How is prenatal yoga different from regular yoga?The biggest difference is that everyone in the room is a pregnant woman! This results in a class tailored more specifically to address the aches and discomforts of pregnancy. Also, the aspect of community is a major part of prenatal yoga classes. Its a wonderful place to meet other women who are going through a similar experience as you, making it a great place to vent, share stories, get tips, or whatever else you may want to hear/say. The other difference is that the teacher is usually trained in prenatal yoga or at least has some experience with birth that qualifies them to teach this speciality, therefore they have a fairly good understanding of the process of pregnancy and birth and are comfortable offering options and answering questions.
Studies have suggested that practicing yoga during pregnancy can:
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Can Yoga Cause A Miscarriage
Yoga can not cause miscarriages nonetheless, if you are pregnant and are considering practicing yoga but are concerned that it could cause you to miscarry, my recommendation is always to refrain from doing so. While it may seem ridiculous to believe that yoga increases your chance of miscarriage, if you do believe this, you may come to blame yourself and your practice if you do experience a miscarriage.
Yoga Poses To Avoid When Pregnant:
4. Balancing on one leg
Seems pretty obvious, right?
Well, I have seen some instructors in classes and online videos teaching these poses to pregnant women.
Try the cat cow instead! And avoid deep twists. Try lie more on your left side. There are some great poses for hip openers. And only perform recommended prenatal yoga poses if it feels uncomfortable then stop.
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How Do I Take Savasana
After about the 20 week mark, Id recommend taking your savasana at the end of class lying on your left side. The left side promotes the the best circulation and blood flow to the placenta and baby. I find it comfortable to put a bolster under my head as a pillow and a block between my knees to support hip/pelvic alignment.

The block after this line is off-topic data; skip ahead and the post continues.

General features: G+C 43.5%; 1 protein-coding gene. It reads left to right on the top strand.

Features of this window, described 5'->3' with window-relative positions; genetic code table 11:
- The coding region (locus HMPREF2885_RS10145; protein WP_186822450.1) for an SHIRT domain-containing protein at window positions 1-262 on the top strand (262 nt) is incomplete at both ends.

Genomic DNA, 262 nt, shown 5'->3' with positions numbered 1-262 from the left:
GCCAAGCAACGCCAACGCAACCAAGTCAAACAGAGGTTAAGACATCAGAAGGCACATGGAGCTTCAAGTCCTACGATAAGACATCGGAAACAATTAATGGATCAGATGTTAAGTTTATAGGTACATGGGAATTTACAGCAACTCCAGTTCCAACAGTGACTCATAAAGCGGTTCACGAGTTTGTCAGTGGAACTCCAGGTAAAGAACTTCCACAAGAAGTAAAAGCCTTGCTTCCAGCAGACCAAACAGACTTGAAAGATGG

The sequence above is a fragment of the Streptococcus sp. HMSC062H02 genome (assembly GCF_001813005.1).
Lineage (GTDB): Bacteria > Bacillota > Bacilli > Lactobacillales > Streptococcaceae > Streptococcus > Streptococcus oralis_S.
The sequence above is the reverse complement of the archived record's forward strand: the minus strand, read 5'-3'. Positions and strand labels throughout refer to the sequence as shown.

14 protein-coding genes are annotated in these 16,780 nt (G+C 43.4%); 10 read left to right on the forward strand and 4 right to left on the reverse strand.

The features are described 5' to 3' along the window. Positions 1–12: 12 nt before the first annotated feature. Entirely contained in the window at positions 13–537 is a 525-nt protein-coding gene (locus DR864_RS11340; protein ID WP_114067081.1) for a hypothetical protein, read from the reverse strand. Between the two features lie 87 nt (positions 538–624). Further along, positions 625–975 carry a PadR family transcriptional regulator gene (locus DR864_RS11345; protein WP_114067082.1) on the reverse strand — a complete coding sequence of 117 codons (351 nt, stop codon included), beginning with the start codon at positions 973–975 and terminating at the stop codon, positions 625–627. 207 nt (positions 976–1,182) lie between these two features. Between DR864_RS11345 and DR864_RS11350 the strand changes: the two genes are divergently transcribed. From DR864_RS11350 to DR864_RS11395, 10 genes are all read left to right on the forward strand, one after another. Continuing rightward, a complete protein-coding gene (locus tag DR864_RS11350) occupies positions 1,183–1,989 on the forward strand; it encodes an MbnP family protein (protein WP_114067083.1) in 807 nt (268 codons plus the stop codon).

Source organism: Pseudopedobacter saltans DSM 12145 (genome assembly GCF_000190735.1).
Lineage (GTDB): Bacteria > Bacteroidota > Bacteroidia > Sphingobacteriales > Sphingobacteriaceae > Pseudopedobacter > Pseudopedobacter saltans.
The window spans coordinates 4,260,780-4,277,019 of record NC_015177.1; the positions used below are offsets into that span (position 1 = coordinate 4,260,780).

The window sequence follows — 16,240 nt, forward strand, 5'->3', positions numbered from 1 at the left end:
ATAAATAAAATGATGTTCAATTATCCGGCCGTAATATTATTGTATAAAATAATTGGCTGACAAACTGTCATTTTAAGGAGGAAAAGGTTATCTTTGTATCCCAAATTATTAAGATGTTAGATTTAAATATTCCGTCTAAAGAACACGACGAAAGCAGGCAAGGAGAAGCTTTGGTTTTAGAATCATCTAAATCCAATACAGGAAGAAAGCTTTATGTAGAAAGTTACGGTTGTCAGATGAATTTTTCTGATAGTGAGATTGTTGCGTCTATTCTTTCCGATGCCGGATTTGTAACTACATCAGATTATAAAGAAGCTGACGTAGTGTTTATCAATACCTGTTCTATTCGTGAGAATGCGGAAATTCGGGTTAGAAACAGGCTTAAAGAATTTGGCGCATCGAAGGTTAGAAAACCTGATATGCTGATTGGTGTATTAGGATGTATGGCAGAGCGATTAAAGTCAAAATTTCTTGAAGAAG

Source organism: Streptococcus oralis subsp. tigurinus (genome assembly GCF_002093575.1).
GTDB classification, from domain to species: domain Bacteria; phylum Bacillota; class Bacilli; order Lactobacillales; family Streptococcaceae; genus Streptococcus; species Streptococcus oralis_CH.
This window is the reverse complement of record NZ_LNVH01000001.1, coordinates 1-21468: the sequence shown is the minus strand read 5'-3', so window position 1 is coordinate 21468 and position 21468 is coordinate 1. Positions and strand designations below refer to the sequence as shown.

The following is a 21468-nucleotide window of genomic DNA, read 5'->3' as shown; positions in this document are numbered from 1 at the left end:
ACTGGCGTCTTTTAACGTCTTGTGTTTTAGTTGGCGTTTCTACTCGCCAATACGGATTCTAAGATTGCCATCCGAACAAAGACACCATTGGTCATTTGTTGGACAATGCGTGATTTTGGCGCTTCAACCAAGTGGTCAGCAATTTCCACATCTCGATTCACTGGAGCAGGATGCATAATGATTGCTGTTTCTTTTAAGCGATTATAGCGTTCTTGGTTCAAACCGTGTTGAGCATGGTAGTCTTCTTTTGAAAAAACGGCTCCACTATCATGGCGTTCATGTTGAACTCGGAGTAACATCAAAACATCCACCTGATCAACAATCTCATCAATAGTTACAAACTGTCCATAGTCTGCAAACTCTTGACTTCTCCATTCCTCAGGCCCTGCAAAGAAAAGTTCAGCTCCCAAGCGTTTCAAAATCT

I hope you found this to be helpful. Remember, you are going to hear different advice from different sources and as Ive said a million times in this postlisten to your body as well as your doctor/health care provider.
Let me know if you have any other questions. Im super happy to answer them!
Did you practice yoga during your pregnancy? What was your experience like?
Do you have any other questions about prenatal yoga?
What Is The Difference Between Yoga And Prenatal Yoga
Prenatal yoga classes focus on breathing, stretching, and use a gentler sequence of poses than a regular yoga class. They also make use of a lot of yoga props such as belts, bolsters, and blocks to assist in making the poses more comfortable for you.
The room temperature will not be elevated as it is for hot yoga because that could cause light-headedness and dehydration, two things you should definitely avoid when pregnant.
Prenatal yoga will not involve any poses with deep twists or lying on your back because these things put too much pressure on your organs and certain blood vessels that could potentially be unsafe for baby.
Pregnancy yoga focuses a lot on postures that strengthen the lower back, open the hips, and promote flexibility. You always want to remember, when you are stretching during your pregnancy, not to overdo it. The increased presence of relaxin in your body can make you more flexible but be careful not to tear anything!
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How To Practise Yoga During Pregnancy
During pregnancy, a qualified yoga instructor can guide you much better than any DVD or Youtube video can. Whats even better is that a specialised instructor will be able to adapt your yoga routine and yoga poses to the individual needs of your body. This will help you chalk out a yoga plan that is attuned to your physical state and stage of pregnancy. Another great advantage is that youll meet other mums-to-be!
Here are some basic rules which should be adhered to by pregnant women when practising yoga:
- Avoid any asana that requires upside-down or inverted postures, like headstands, handstands or shoulder stands